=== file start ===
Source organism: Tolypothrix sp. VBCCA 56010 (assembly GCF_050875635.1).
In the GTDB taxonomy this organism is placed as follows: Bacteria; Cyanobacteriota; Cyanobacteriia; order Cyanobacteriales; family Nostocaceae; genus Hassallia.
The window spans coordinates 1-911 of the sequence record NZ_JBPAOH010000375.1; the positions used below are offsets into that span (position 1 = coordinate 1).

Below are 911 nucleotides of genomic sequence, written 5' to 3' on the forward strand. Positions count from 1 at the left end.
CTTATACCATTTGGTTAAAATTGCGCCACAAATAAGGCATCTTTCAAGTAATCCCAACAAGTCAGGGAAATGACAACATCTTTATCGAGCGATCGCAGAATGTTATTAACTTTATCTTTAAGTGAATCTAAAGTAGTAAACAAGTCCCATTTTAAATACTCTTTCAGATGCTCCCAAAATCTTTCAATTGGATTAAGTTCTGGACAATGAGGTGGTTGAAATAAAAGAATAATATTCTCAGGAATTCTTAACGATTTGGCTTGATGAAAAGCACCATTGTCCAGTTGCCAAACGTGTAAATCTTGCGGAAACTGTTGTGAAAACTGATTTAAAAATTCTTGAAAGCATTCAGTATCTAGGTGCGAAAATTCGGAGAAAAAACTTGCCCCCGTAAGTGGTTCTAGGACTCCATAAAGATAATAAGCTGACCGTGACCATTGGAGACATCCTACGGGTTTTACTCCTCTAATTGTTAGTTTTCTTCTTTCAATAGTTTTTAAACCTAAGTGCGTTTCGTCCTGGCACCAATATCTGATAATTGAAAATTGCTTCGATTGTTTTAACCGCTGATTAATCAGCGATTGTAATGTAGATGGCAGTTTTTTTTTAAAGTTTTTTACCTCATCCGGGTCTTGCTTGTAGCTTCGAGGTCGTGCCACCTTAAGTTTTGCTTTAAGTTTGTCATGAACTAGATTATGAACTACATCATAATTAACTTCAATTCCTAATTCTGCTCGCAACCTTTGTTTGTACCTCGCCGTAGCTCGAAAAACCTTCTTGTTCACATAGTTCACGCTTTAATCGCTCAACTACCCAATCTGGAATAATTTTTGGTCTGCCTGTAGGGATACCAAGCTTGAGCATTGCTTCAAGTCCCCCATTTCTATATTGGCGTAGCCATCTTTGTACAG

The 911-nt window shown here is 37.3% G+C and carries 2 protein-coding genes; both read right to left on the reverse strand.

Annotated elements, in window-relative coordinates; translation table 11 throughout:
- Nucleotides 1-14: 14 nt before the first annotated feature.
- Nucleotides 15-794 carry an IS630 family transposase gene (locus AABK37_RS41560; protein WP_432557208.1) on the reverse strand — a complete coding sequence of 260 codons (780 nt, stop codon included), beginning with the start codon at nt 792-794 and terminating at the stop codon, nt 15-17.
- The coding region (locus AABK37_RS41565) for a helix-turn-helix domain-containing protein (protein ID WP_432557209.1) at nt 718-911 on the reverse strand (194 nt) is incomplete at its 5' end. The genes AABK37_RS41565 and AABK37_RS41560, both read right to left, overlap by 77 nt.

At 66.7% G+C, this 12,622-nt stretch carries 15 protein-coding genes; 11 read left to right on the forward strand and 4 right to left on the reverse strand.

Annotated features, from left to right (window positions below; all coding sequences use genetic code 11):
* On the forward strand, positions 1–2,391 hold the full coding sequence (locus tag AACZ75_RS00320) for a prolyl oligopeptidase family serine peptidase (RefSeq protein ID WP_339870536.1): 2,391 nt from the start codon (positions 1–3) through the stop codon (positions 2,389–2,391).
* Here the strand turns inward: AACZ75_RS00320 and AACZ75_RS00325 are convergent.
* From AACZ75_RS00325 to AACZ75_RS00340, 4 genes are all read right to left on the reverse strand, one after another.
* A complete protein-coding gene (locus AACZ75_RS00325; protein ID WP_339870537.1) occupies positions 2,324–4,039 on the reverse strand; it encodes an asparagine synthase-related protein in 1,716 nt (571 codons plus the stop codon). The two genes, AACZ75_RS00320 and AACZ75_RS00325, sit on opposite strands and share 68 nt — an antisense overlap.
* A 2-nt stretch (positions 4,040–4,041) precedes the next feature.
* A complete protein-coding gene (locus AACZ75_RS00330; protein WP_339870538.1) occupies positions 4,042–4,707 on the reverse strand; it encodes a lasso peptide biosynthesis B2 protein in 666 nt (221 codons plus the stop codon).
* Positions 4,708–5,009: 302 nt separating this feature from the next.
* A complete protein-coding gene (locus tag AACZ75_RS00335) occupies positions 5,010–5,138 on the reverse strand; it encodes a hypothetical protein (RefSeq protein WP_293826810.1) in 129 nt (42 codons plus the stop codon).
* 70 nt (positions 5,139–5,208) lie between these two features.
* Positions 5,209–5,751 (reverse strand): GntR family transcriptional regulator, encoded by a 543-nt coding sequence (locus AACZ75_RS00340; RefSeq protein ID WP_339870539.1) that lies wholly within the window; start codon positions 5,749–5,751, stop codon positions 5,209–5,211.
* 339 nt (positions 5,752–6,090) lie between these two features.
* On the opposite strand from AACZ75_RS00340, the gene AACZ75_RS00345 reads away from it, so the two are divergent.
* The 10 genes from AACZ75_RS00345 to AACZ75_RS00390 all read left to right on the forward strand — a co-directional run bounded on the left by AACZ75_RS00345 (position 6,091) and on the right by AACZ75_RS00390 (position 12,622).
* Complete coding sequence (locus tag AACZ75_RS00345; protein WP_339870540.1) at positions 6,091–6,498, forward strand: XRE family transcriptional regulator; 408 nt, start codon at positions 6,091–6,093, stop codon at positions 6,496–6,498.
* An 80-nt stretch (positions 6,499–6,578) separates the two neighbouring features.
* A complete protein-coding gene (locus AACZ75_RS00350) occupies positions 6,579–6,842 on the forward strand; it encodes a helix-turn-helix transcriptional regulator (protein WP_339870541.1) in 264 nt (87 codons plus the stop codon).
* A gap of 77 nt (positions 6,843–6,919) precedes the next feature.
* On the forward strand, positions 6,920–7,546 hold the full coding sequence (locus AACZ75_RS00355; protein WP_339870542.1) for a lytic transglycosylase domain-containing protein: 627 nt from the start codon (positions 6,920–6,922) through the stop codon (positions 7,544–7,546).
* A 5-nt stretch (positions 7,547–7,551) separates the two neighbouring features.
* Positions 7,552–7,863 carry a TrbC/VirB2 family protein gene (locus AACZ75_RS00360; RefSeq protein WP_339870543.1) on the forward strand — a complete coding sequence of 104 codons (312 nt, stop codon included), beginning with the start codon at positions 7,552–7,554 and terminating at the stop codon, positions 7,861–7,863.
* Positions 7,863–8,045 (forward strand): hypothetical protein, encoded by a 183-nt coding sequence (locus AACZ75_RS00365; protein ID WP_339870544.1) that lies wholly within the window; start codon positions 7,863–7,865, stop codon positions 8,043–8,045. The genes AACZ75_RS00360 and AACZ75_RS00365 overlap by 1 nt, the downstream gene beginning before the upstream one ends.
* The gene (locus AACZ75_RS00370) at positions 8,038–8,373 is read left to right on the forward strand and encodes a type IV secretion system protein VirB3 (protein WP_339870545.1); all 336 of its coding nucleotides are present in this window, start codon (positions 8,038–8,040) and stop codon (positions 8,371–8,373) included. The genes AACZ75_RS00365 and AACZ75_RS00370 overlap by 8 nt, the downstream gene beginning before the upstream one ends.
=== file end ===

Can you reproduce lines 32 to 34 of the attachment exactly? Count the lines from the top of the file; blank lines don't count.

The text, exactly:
* Positions 7,552–7,863 carry a TrbC/VirB2 family protein gene (locus AACZ75_RS00360; RefSeq protein WP_339870543.1) on the forward strand — a complete coding sequence of 104 codons (312 nt, stop codon included), beginning with the start codon at positions 7,552–7,554 and terminating at the stop codon, positions 7,861–7,863.
* Positions 7,863–8,045 (forward strand): hypothetical protein, encoded by a 183-nt coding sequence (locus AACZ75_RS00365; protein ID WP_339870544.1) that lies wholly within the window; start codon positions 7,863–7,865, stop codon positions 8,043–8,045. The genes AACZ75_RS00360 and AACZ75_RS00365 overlap by 1 nt, the downstream gene beginning before the upstream one ends.
* The gene (locus AACZ75_RS00370) at positions 8,038–8,373 is read left to right on the forward strand and encodes a type IV secretion system protein VirB3 (protein WP_339870545.1); all 336 of its coding nucleotides are present in this window, start codon (positions 8,038–8,040) and stop codon (positions 8,371–8,373) included. The genes AACZ75_RS00365 and AACZ75_RS00370 overlap by 8 nt, the downstream gene beginning before the upstream one ends.